Silence of the land – Iceland and England

Cranham. Foggy nights, but no icy chill. We’ve the window open, and an owl calls on and off through the small hours. And the next night. Distant, and then closer. There’s an almost palpable sense of distance in the silence. Back in west London, the mist closes in, shrouds the last quarter moon, and this time it’s the song of a robin, sustained through the night.

There’s always that background of traffic noise in London. I read recently of an Icelander returning home, and wanting the sound of traffic for company. It gave him reassurance that there were people nearby.  

Iceland is of course a land of supreme quiet, but Reykjavik functions as a thriving city, with traffic noise, rush hours, building sites. (And music, good food, atmosphere, warm welcomes – and high prices!) We escaped three times …. 

To swim in the Blue Lagoon, where the steam and cloud and chill damped down any hubbub.  

To geysers and waterfalls, where a flurry of tourists takes the mind off silence. But not quite – snow shrouded the waterfalls at Gullfoss, and, yes, there were tourists, but we each had our own silence, and I stood and watched the glacier waters smashed into foam by the rocks, and disappear into a chasm in the earth. 

To a hillside a hour’s drive from the city, where on a full-moon night we hoped to see the Northern Lights. The sky was opaque rather than clear, and thicker cloud drifted across too frequently. We failed, no aurora. But I felt the silence of the land, with snow on the mountains, a lake nearby, and the sea beyond, and a sense that nothing separated me from the North Pole, nothing separated me from emptiness. Looking up it seemed as if the sky turning above me was more real than the earth on which I stood.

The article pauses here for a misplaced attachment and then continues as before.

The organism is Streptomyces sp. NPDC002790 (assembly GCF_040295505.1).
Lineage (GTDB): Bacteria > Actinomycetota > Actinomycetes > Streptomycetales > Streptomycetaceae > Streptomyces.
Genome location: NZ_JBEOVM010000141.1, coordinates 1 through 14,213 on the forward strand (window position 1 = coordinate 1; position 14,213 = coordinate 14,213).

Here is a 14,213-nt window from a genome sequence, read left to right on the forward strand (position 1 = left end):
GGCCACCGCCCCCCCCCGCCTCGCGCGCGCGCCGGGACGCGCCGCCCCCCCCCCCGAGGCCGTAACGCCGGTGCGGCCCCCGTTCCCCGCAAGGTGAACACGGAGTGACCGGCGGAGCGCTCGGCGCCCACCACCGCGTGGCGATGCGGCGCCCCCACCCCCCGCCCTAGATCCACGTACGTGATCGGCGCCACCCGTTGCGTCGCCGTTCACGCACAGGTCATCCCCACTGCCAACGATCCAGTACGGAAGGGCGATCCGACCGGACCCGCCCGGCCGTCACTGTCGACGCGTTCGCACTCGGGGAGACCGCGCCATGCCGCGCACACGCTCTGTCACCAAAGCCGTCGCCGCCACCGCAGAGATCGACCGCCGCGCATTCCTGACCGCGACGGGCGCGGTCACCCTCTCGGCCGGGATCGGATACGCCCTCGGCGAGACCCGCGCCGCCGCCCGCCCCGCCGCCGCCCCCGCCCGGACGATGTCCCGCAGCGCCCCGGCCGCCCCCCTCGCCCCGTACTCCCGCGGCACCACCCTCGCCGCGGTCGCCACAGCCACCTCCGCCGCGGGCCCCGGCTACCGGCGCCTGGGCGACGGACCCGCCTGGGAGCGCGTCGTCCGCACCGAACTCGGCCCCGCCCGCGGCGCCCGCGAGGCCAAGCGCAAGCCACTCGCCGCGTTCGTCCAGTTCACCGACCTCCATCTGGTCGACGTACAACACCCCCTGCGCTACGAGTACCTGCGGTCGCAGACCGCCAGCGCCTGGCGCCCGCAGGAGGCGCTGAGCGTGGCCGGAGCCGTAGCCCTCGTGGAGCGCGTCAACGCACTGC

With the silence came aloneness. This is what I seek out (not all the time, lest you wonder!), and it’s what others flee from. There must be music all the time, or radio, or voices in the next room. Someone mentioned, and I sympathise, that noise tempers tinnitus.  

Iceland was only settled in the 9th century. Isolated communities of a remarkable sophistication given the circumstances dotted the shores, especially to the west and north. The Norse gods and then the Christian God were omnipresent. Silence would have been, and still is, borne in on the wind and rain and snow. Silence lives within the winter ice and the year-round ice-caps.  

Heimdall (I’m quoting from the Prose Edda) understood silence: 

‘He hears the grass growing on the earth and the wool on sheep…’ 

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